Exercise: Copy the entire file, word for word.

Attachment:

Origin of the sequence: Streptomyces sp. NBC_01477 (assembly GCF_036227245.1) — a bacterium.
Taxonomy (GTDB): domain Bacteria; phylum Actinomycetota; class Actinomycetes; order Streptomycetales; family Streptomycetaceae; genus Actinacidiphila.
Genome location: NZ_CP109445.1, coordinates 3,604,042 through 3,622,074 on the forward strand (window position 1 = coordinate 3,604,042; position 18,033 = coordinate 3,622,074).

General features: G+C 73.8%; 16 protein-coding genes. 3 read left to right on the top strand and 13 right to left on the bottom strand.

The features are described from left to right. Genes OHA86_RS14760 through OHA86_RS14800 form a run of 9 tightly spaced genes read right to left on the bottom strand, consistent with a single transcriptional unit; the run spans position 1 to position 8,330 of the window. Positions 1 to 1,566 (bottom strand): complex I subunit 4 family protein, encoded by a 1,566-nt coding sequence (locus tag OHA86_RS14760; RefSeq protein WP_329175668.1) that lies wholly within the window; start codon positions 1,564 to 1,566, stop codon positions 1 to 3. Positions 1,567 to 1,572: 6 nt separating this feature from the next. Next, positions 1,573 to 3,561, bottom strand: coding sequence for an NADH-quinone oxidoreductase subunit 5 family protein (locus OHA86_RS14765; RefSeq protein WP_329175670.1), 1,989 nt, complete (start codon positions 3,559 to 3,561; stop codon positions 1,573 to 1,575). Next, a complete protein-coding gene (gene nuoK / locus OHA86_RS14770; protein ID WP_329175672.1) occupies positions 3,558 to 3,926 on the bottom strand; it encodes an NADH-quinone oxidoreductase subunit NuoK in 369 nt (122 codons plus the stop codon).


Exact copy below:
Origin of the sequence: Streptomyces sp. NBC_01477 (assembly GCF_036227245.1) — a bacterium.
Taxonomy (GTDB): domain Bacteria; phylum Actinomycetota; class Actinomycetes; order Streptomycetales; family Streptomycetaceae; genus Actinacidiphila.
Genome location: NZ_CP109445.1, coordinates 3,604,042 through 3,622,074 on the forward strand (window position 1 = coordinate 3,604,042; position 18,033 = coordinate 3,622,074).

General features: G+C 73.8%; 16 protein-coding genes. 3 read left to right on the top strand and 13 right to left on the bottom strand.

The features are described from left to right. Genes OHA86_RS14760 through OHA86_RS14800 form a run of 9 tightly spaced genes read right to left on the bottom strand, consistent with a single transcriptional unit; the run spans position 1 to position 8,330 of the window. Positions 1 to 1,566 (bottom strand): complex I subunit 4 family protein, encoded by a 1,566-nt coding sequence (locus tag OHA86_RS14760; RefSeq protein WP_329175668.1) that lies wholly within the window; start codon positions 1,564 to 1,566, stop codon positions 1 to 3. Positions 1,567 to 1,572: 6 nt separating this feature from the next. Next, positions 1,573 to 3,561, bottom strand: coding sequence for an NADH-quinone oxidoreductase subunit 5 family protein (locus OHA86_RS14765; RefSeq protein WP_329175670.1), 1,989 nt, complete (start codon positions 3,559 to 3,561; stop codon positions 1,573 to 1,575). Next, a complete protein-coding gene (gene nuoK / locus OHA86_RS14770; protein ID WP_329175672.1) occupies positions 3,558 to 3,926 on the bottom strand; it encodes an NADH-quinone oxidoreductase subunit NuoK in 369 nt (122 codons plus the stop codon).